Author: Alexis Schaitkin
Published: February 18, 2020
Reviewed By: Jessica
Dates Read: November 24- December 9, 2020
Jessica’s Rating: 3 stars
Claire is only seven years old when her college-age sister, Alison, disappears on the last night of their family vacation at a resort on the Caribbean island of Saint X. Several days later, Alison’s body is found in a remote spot on a nearby cay, and two local men – employees at the resort – are arrested. But the evidence is slim, the timeline against it, and the men are soon released. The story turns into national tabloid news, a lurid mystery that will go unsolved. For Claire and her parents, there is only the return home to broken lives.
Years later, Claire is living and working in New York City when a brief but fateful encounter brings her together with Clive Richardson, one of the men originally suspected of murdering her sister. It is a moment that sets Claire on an obsessive pursuit of the truth – not only to find out what happened the night of Alison’s death but also to answer the elusive question: Who exactly was her sister? At seven, Claire had been barely old enough to know her: a beautiful, changeable, provocative girl of eighteen at a turbulent moment of identity formation.
As Claire doggedly shadows Clive, hoping to gain his trust, waiting for the slip that will reveal the truth, an unlikely attachment develops between them, two people whose lives were forever marked by the same tragedy.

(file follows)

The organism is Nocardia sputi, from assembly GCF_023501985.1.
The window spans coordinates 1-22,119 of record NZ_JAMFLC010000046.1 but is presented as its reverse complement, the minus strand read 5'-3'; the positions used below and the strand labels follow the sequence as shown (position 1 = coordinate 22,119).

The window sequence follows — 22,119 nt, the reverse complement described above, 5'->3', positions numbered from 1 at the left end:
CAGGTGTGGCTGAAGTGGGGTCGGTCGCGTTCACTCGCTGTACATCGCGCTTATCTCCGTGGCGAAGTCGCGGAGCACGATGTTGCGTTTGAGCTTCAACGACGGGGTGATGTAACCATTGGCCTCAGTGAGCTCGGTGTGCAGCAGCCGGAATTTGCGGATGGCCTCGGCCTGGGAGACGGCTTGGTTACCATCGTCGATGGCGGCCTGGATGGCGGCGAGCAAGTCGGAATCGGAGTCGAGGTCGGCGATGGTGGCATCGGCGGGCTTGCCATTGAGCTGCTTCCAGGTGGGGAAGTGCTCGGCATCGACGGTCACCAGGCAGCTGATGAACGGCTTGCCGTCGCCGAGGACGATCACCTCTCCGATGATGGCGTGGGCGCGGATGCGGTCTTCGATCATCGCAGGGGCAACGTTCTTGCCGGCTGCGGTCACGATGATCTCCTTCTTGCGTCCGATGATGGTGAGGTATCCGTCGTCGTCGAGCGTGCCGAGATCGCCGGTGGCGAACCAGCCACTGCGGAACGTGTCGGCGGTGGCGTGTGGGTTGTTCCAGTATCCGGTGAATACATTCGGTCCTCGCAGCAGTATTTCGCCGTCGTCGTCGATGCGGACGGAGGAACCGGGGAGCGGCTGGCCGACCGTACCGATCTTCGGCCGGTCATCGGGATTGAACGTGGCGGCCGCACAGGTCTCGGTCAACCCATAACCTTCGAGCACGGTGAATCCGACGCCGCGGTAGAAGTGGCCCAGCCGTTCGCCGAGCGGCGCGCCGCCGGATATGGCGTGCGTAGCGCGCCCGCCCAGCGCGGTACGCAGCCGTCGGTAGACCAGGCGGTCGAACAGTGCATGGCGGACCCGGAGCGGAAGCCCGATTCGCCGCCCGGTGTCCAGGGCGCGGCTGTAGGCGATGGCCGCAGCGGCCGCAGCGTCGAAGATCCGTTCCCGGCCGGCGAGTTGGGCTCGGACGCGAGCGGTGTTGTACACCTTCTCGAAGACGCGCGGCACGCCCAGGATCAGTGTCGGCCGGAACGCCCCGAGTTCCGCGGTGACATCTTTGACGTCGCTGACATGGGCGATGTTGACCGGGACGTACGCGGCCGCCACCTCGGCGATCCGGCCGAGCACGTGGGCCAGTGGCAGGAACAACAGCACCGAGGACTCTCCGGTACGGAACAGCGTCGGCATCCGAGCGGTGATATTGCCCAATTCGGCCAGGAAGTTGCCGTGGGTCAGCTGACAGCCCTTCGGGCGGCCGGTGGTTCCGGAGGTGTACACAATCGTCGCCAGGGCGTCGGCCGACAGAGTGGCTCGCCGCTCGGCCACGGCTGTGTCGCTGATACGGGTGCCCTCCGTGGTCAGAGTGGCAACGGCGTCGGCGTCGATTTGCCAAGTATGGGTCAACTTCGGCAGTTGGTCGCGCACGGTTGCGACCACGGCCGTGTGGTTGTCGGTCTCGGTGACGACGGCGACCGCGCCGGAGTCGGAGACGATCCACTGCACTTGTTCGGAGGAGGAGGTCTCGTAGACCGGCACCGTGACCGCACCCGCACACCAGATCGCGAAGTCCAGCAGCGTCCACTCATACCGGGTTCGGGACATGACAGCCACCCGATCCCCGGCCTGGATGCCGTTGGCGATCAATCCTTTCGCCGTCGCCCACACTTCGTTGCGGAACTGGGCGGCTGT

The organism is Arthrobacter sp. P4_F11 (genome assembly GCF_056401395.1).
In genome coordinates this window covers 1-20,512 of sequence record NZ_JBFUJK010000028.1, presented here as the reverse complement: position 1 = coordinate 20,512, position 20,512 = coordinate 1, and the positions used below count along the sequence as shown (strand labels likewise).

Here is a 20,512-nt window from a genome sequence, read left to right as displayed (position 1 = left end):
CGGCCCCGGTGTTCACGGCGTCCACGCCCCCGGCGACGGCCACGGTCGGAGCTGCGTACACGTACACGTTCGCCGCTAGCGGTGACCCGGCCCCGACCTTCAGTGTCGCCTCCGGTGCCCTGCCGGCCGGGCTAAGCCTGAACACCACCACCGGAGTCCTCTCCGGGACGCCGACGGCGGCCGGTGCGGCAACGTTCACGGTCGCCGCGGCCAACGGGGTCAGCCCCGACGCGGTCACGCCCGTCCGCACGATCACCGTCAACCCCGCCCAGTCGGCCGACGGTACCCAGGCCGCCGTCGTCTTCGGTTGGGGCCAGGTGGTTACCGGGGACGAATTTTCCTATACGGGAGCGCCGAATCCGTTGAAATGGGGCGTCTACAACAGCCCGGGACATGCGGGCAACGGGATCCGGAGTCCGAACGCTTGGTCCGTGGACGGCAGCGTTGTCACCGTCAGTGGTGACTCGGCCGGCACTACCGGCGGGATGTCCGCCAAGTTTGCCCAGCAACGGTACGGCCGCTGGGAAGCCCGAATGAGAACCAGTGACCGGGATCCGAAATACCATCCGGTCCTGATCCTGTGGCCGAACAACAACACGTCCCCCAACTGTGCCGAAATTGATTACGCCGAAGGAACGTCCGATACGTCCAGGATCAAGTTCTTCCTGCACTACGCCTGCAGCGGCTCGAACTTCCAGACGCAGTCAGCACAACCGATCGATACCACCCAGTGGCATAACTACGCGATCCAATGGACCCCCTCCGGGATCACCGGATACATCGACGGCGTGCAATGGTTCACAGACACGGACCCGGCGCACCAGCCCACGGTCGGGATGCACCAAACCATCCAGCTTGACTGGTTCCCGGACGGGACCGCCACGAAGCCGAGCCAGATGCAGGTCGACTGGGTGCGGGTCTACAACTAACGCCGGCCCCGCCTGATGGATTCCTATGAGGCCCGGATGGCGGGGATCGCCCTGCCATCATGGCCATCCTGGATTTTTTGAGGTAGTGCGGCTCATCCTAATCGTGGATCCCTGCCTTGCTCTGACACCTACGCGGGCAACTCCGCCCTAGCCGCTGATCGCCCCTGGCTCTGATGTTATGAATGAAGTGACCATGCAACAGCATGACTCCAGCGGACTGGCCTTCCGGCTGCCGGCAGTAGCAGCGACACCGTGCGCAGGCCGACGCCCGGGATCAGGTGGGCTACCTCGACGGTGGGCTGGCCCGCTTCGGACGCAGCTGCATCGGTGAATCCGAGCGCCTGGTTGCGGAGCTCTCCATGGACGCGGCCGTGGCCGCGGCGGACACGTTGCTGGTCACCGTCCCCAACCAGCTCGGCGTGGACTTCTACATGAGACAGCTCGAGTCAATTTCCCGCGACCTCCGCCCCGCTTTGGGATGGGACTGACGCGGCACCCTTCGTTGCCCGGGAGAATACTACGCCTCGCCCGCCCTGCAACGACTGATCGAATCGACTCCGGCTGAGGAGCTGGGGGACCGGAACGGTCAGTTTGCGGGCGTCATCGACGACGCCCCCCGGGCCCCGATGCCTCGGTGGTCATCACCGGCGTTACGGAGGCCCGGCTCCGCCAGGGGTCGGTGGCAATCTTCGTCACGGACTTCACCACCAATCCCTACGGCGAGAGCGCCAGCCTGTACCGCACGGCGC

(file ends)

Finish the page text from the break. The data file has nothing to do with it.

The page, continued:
I am not really sure what to think of this one. It was not really good, but also not really bad, so I put it in the middle and give it three stars. Though taking place before Natalie Holloway’s disappearance in Aruba, it was reminiscent of that story even though we don’t and most likely never will have answers to that case.
Saint X deals with the disappearance/murder of Alison Thomas at 18 years of age on the last night of her family’s Caribbean vacation which includes her younger sister Claire at age seven. Two native islanders are accused of Alison’s murder, but things eventually amount to nothing.
We then come to present day and Claire is all grown up. She still deals with her sister’s death even to this day and encounters one of the men who was accused of killing her sister. Then this leads to a story of obsession on Claire’s part and reflecting on who she is and who her sister might have been.
Saint X focuses on three people telling their story: Alison, Claire and Clive Richardson. The three stories are blended together to get a whole picture. We also have interviews, audio diaries (yes, Claire gets to hear her own sister’s voice) and autopsy reports.
I think why I have some issues with this one is that I was not connected to the characters, but was involved enough in the story to keep listening. It did help me that there was a cast narration. There are many themes dealt with throughout the novel including class, race, and privilege. Saint X gives you enough to keep you thinking.
This one seems to be an average novel that may or may not be for you.